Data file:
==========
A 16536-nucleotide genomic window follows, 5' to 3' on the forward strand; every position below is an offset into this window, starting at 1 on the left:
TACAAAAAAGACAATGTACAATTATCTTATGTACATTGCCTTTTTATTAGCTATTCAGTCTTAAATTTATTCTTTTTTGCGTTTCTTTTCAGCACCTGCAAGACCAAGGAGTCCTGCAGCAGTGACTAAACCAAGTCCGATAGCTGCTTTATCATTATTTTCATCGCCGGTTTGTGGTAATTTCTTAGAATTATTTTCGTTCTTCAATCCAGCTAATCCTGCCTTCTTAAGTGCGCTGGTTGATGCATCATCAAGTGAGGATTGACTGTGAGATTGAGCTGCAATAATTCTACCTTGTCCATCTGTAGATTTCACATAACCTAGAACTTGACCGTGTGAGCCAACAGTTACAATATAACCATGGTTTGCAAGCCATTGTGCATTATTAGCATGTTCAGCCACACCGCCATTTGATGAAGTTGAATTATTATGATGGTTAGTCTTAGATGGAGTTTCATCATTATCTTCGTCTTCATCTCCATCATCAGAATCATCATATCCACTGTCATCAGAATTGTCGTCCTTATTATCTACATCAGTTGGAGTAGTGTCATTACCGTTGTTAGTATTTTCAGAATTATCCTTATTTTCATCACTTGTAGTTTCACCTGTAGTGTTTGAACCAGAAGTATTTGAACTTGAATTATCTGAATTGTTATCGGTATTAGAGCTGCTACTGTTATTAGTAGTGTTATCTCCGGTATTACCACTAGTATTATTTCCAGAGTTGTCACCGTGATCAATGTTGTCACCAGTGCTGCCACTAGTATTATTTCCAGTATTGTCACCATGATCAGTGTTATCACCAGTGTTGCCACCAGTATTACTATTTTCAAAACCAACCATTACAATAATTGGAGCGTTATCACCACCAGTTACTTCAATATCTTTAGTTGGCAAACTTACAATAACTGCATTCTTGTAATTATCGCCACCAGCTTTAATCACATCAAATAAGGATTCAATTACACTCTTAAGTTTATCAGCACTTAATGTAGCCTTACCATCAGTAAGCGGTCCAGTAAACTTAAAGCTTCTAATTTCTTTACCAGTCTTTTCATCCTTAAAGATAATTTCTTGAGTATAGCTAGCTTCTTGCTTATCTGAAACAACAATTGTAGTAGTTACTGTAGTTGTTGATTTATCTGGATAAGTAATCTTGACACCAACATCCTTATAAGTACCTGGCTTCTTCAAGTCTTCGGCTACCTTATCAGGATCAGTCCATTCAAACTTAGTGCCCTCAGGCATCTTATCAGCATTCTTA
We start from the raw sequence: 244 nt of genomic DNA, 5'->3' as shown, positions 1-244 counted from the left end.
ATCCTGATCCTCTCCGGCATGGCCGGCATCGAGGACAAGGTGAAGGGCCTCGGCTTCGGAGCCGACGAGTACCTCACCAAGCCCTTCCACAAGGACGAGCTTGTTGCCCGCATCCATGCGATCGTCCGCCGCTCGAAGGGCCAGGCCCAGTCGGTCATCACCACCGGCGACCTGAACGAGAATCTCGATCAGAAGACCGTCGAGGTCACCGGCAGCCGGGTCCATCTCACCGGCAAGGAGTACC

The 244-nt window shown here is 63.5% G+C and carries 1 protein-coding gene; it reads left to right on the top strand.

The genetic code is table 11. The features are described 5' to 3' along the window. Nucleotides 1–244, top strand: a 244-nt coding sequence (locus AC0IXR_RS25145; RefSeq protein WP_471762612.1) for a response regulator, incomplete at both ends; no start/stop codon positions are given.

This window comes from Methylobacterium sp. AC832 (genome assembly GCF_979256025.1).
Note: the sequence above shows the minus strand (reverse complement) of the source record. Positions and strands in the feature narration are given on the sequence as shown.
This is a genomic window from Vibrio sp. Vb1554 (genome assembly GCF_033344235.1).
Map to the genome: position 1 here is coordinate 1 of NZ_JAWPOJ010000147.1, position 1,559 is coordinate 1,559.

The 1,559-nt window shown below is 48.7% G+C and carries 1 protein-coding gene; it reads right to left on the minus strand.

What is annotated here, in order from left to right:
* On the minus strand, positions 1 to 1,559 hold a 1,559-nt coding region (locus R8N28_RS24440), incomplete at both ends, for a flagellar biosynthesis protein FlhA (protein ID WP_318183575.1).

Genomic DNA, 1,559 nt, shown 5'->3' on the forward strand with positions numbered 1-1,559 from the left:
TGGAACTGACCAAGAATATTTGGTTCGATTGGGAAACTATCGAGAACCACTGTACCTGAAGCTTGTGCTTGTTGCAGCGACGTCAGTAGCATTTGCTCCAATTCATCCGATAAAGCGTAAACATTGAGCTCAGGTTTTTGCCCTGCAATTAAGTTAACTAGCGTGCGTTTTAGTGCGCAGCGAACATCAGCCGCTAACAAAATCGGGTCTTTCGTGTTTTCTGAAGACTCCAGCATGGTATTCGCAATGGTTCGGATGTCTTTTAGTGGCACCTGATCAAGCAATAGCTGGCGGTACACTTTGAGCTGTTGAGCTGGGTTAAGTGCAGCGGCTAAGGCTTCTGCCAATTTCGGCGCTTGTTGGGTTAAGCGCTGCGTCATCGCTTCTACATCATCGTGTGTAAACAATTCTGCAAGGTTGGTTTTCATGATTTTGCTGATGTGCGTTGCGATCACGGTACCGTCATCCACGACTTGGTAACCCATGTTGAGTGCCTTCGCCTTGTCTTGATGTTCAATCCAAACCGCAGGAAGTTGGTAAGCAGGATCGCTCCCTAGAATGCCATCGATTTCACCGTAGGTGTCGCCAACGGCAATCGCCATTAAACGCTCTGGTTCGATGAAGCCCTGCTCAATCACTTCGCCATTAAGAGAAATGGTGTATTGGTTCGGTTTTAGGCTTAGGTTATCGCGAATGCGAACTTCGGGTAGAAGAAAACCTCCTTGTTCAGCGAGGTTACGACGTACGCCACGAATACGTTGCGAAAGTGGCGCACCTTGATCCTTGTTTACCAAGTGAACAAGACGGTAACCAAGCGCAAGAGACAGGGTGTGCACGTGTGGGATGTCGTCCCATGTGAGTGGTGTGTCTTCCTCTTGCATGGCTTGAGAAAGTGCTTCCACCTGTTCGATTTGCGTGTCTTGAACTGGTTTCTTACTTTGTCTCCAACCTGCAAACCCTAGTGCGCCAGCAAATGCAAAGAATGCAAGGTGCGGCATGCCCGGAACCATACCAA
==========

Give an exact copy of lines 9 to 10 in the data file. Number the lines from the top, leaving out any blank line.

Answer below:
This is a genomic window from Vibrio sp. Vb1554 (genome assembly GCF_033344235.1).
Map to the genome: position 1 here is coordinate 1 of NZ_JAWPOJ010000147.1, position 1,559 is coordinate 1,559.